Rufford Old Hall

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Rufford Old Hall is the nearest National Trust property to where we we live. We hadn’t been for a while so decided to visit on a fine, sunny Sunday a few weeks ago.

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The house was built for Sir Robert Hesketh in about 1530 and although it has been extended and modified since then, the original Tudor style hall still exists and is the property’s outstanding feature. A Jacobean style rustic brick wing was built at right angles to the great hall In 1661 and a third wing was added in the 1820s. The lantern on top of the Great Hall is a Victorian addition to let more light in so the men of the house could play billiards.

The Heskeths moved to Rufford New Hall, across the road, in 1798 and then, through marriage, ended up living in the Baroque style mansion, Easton Neston in Northamptonshire, which was designed by Nicholas Hawksmoor.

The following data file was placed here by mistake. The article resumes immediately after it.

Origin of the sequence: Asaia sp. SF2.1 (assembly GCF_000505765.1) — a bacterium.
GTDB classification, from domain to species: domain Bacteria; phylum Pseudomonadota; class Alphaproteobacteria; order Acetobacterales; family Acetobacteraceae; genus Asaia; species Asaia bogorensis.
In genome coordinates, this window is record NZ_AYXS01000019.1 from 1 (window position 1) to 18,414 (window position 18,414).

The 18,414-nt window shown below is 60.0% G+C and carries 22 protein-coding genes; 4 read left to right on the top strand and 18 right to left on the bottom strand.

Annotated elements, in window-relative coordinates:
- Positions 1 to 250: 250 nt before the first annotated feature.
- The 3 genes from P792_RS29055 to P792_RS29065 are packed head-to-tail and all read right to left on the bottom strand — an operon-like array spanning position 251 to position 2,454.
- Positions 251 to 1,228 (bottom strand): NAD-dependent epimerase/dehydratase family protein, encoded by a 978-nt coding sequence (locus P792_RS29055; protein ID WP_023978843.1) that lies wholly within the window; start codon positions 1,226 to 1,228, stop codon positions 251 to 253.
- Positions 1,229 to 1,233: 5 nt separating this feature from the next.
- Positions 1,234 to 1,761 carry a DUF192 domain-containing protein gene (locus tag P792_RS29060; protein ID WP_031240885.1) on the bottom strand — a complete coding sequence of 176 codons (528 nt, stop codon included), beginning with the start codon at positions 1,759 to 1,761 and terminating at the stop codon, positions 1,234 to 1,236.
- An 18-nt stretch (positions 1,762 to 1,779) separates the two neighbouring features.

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There’s a relatively small garden at the back of the house.

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One noticeable feature is a couple of of topiary squirrels.

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The Great Hall is built of timbers sitting on a low stone wall with a wattle and daub infill and has a flagged floor.

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Unusual for this part of the world, it has a hammerbeam room, the end of each beam featuring a carved angel.

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There’s a large, carved stone fireplace – blackened with soot which is evidence that it is still in use on colder days.

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You can’t miss the large carved oak screen. It’s very distinctive with the three large finials. Its original purpose was to screen the passage to the kitchen from the Great Hall

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Photographs weren’t allowed in the other parts of the house where most of the rooms were decorated in various styles.

It’s a small property so it doesn’t take that long to have a look around. But it was pleasant way to spend a couple of hours.

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